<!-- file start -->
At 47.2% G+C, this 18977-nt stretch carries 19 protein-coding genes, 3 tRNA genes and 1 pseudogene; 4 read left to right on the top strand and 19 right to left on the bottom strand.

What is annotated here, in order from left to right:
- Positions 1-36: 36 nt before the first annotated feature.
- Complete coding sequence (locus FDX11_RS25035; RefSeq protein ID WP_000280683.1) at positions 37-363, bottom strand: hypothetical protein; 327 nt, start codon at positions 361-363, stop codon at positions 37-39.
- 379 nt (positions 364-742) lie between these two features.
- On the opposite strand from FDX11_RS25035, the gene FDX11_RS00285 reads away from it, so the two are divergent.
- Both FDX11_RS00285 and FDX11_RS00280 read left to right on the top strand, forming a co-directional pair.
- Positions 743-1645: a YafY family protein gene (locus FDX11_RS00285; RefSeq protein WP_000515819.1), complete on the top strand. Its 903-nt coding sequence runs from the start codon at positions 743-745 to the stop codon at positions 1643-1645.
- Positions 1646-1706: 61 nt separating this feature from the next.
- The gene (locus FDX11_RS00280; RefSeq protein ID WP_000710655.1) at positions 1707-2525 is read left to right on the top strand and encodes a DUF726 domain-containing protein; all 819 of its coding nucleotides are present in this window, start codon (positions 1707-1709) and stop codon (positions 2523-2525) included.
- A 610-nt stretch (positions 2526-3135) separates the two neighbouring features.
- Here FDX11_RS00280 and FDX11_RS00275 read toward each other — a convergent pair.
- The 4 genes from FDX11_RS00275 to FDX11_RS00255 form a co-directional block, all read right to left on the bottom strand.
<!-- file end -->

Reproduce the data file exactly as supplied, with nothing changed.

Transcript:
At 47.2% G+C, this 18977-nt stretch carries 19 protein-coding genes, 3 tRNA genes and 1 pseudogene; 4 read left to right on the top strand and 19 right to left on the bottom strand.

What is annotated here, in order from left to right:
- Positions 1-36: 36 nt before the first annotated feature.
- Complete coding sequence (locus FDX11_RS25035; RefSeq protein ID WP_000280683.1) at positions 37-363, bottom strand: hypothetical protein; 327 nt, start codon at positions 361-363, stop codon at positions 37-39.
- 379 nt (positions 364-742) lie between these two features.
- On the opposite strand from FDX11_RS25035, the gene FDX11_RS00285 reads away from it, so the two are divergent.
- Both FDX11_RS00285 and FDX11_RS00280 read left to right on the top strand, forming a co-directional pair.
- Positions 743-1645: a YafY family protein gene (locus FDX11_RS00285; RefSeq protein WP_000515819.1), complete on the top strand. Its 903-nt coding sequence runs from the start codon at positions 743-745 to the stop codon at positions 1643-1645.
- Positions 1646-1706: 61 nt separating this feature from the next.
- The gene (locus FDX11_RS00280; RefSeq protein ID WP_000710655.1) at positions 1707-2525 is read left to right on the top strand and encodes a DUF726 domain-containing protein; all 819 of its coding nucleotides are present in this window, start codon (positions 1707-1709) and stop codon (positions 2523-2525) included.
- A 610-nt stretch (positions 2526-3135) separates the two neighbouring features.
- Here FDX11_RS00280 and FDX11_RS00275 read toward each other — a convergent pair.
- The 4 genes from FDX11_RS00275 to FDX11_RS00255 form a co-directional block, all read right to left on the bottom strand.